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How Dead Space 2 drops the ball (spoilers)

If I keep writing posts like this people are going to think I hate Dead Space 2, which is absolutely not the case. I thought it was an absolutely brilliant game. It doesn’t necessarily do anything new, but Dead Space 2 is still survival horror at its finest: the gameplay is delivered with absolute conviction, its set-pieces are as exhilarating as they come, and the taut atmosphere is almost, almost maintained right the way through to the end.

I say almost, because during its last few hours Dead Space 2 really does drop the ball. Instead of being a tense, atmospheric, well-paced game of creeping terror and panic-inducing firefights, it becomes little more than a shooting gallery. Rooms, corridors, gantries and hallways just full of Necromorph after Necromorph after Necromorph. You know the way you can have too much of a good thing, or the way a repeated confrontation with something makes it less terrifying with each encounter? That’s pretty much what happened with me at the end of Dead Space 2. Visceral stopped bothering with the brilliant set-pieces that had made me want to stand up and applaud at the beginning of the game. It stopped crafting those excellent, creepily disquieting lulls that prefaced the piercing moments of action. There were very few zero-g sections or jaunts outside in the vacuum of space which remain, ironically, some of the most atmospheric moments in gaming. There was just combat, combat, and more combat, and Dead Space 2 became the one thing I never expected from it. It became a slog (ok, there was that one short but awesome moment with the needle, but I won’t spoil it here).

And then I got to the final boss battle and it was…weird. I was hoping for a momentous battle inside and outside of The Sprawl against a terrifying, towering Necromorph. Instead I fought Isaac’s own subconcious and a bunch of inky little imps. Oh, and I shot at a big glowing heart. It felt ridiculous, and a disappointing finale to a game that had done so, so well for its first eight or nine hours.

It got me thinking about the rest of the game, and how little it makes sense. What exactly had Isaac been doing for three years? How involved was he with the making of the Marker? Why did he forget everything that had happened to him? What was the convergence event at the end? Maybe these are questions we’re not yet supposed to have answers to. But I have more. Where were all the boss battles, for instance? I don’t count that last one as a proper boss battle given that it was so poor, and other than that there was nothing that even tried to match the turret sections or epic encounter with the Leviathan from the original game.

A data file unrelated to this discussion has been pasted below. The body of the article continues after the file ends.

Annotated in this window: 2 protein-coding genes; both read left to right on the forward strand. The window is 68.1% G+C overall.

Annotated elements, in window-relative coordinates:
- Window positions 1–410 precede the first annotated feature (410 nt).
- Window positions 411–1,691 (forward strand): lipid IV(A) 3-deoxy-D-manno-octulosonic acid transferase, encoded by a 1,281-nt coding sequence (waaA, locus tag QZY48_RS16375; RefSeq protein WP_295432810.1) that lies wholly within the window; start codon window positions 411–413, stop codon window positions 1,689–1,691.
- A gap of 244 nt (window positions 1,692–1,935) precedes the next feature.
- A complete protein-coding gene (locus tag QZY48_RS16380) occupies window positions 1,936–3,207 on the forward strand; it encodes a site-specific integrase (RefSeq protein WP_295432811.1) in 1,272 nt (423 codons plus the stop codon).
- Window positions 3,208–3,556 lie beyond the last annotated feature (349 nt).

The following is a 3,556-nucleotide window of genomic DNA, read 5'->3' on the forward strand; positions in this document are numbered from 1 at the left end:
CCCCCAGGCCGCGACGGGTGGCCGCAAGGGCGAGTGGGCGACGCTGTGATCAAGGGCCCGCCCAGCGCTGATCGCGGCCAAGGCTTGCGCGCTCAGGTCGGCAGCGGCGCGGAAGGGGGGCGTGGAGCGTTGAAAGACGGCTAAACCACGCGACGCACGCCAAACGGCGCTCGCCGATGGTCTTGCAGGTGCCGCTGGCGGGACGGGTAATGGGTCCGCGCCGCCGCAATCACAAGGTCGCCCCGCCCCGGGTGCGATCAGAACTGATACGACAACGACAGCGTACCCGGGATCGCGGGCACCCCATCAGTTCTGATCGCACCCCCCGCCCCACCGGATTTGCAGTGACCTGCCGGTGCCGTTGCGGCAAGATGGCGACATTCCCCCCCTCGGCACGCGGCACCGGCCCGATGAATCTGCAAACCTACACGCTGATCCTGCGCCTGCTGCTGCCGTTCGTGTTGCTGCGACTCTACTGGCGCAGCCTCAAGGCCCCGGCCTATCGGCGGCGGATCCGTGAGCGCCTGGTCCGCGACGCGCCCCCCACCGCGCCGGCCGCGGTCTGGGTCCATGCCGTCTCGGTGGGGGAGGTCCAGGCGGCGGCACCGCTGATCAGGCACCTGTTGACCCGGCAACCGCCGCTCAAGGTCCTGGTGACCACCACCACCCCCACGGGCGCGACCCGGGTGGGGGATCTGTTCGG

I’m going to stop writing this blog post now. I’m making myself sound like I hate Dead Space 2 when in reality the complete opposite is true. I just wish a little more of the uniquness that personified the game’s opening hours had also appeared in its closing few, rather than just settling for a constant stream of enemies that became a bore to destroy.

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  • Sean

    Chris, I would also agree with this. I too love Dead Space 2 (completed it over the weekend) but its set-pieces and tension really did die out and it just became too shooty towards the end of the game.

    I was also still thinking about halfway through the campaign “there should be a boss battle next” that were stand out moments in Dead Space 1, but it didn’t come to fruition. All I got was a rather dissappointing fight against Isaac’s subconcious.

    And it is annoying that many questions weren’t answered, but I’m sure we’ll find out in Dead Space 3, if it will happen (I’m sure it will, it’s EA)

    I better shut up now, because I sound like I don’t like Dead Space 2, which also isn’t the case.

  • Twitch

    I actually didn’t mind the shooting gallery feel as the story went on, it reminded me the sprawl was meant to be a large city. With tension being held in other parts of the game, especially aboard the Ishimura, it really didn’t bother me. I liked the contrast.

    As for the ending, now that I agree on. It was generic to say the least. Although I am curious about the convergence. Part of me wonders if all that flesh and bone was just going to form a huge creature similar to that at the end of Dead Space. Either that of the typical scifi like portal. Either way this boss was more of a surprise, even if somewhat anticlimatic.

    I do have to say I liked the Jurassic Parkesque “second site” comment by some unknown disembodied voice. Its familiarity made me laugh a little, and so made up a little for the boss.